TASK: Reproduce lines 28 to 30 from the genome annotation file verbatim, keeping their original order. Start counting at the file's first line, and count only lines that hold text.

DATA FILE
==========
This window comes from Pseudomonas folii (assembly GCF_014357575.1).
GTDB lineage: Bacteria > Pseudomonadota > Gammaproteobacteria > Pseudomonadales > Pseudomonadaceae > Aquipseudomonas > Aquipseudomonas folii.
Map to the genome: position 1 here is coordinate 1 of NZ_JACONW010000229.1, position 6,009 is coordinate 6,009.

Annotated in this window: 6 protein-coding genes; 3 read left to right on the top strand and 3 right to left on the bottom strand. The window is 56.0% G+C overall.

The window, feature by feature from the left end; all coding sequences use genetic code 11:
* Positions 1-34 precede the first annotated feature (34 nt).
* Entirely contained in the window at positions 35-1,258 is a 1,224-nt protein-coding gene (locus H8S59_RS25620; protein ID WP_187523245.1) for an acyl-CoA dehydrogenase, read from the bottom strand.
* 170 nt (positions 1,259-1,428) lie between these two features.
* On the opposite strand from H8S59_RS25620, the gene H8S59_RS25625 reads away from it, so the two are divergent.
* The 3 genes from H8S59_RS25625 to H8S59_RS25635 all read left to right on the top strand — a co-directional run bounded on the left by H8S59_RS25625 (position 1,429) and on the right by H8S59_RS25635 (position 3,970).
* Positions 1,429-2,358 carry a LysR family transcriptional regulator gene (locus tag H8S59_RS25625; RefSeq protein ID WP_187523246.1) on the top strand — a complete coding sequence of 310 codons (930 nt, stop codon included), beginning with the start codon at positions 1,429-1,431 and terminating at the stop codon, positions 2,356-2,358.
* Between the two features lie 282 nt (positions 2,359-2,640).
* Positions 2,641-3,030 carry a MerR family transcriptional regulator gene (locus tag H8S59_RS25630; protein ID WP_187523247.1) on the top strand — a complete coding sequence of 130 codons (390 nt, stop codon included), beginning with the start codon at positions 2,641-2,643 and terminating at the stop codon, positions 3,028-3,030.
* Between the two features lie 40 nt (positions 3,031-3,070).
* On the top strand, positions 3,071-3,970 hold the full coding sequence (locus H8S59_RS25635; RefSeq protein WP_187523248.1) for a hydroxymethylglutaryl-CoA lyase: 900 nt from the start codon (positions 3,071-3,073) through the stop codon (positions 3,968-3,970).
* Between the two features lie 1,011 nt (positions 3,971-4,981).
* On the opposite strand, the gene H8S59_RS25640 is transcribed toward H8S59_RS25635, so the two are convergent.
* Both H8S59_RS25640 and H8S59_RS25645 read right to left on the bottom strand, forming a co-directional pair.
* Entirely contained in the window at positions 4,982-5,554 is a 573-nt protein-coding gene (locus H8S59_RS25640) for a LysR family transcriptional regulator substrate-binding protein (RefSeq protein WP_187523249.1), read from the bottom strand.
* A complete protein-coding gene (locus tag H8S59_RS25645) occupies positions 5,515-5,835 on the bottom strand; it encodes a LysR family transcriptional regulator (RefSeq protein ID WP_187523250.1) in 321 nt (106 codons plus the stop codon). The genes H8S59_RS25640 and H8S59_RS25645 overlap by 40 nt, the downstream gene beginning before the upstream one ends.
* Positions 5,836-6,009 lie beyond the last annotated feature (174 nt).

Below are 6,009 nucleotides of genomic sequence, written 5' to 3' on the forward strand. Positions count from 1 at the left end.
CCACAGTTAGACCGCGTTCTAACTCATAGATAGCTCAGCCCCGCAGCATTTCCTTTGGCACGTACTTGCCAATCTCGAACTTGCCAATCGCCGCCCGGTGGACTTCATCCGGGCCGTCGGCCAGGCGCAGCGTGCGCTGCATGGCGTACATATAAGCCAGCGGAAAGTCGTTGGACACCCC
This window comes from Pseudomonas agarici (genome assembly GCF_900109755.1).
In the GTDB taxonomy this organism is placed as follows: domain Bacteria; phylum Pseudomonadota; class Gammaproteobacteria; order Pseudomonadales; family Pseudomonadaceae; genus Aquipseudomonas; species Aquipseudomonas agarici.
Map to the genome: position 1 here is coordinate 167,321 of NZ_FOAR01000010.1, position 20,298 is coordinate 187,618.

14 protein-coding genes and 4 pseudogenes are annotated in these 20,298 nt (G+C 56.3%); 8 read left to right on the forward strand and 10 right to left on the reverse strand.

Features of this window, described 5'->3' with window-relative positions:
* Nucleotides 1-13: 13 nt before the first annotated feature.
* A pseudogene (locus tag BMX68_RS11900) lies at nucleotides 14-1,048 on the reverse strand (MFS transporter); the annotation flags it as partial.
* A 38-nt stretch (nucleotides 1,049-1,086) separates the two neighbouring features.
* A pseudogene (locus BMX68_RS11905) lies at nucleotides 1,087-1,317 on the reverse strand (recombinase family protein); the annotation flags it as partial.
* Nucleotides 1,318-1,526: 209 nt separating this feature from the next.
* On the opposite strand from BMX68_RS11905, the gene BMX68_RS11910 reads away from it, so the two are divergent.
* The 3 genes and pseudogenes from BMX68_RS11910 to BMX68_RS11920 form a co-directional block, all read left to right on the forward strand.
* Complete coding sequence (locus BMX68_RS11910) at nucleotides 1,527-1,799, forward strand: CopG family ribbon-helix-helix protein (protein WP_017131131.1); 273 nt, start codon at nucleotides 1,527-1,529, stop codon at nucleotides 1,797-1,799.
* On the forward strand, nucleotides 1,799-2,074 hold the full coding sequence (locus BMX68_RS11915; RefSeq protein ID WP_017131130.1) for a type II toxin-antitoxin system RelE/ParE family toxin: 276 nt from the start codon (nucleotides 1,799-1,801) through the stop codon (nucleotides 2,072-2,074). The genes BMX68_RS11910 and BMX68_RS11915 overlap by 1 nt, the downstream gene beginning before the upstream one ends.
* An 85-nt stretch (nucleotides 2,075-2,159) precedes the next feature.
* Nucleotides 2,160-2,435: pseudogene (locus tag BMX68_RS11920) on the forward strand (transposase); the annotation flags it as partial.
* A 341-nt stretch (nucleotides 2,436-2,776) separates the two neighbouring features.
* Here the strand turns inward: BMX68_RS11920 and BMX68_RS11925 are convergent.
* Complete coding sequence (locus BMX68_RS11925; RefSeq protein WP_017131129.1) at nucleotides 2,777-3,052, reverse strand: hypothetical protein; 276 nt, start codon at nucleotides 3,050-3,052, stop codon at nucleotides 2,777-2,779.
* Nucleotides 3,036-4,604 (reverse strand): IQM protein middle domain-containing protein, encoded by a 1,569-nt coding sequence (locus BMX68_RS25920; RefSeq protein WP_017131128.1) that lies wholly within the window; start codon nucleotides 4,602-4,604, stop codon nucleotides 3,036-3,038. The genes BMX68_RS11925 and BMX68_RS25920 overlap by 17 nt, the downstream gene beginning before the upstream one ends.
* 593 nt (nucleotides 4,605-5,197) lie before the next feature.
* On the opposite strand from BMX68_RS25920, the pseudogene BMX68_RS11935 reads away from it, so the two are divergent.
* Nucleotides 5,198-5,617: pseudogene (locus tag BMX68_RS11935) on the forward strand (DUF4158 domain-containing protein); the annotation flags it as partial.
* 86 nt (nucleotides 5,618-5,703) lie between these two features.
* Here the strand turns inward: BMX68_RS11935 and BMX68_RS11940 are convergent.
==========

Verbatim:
Features of this window, described 5'->3' with window-relative positions:
* Nucleotides 1-13: 13 nt before the first annotated feature.
* A pseudogene (locus tag BMX68_RS11900) lies at nucleotides 14-1,048 on the reverse strand (MFS transporter); the annotation flags it as partial.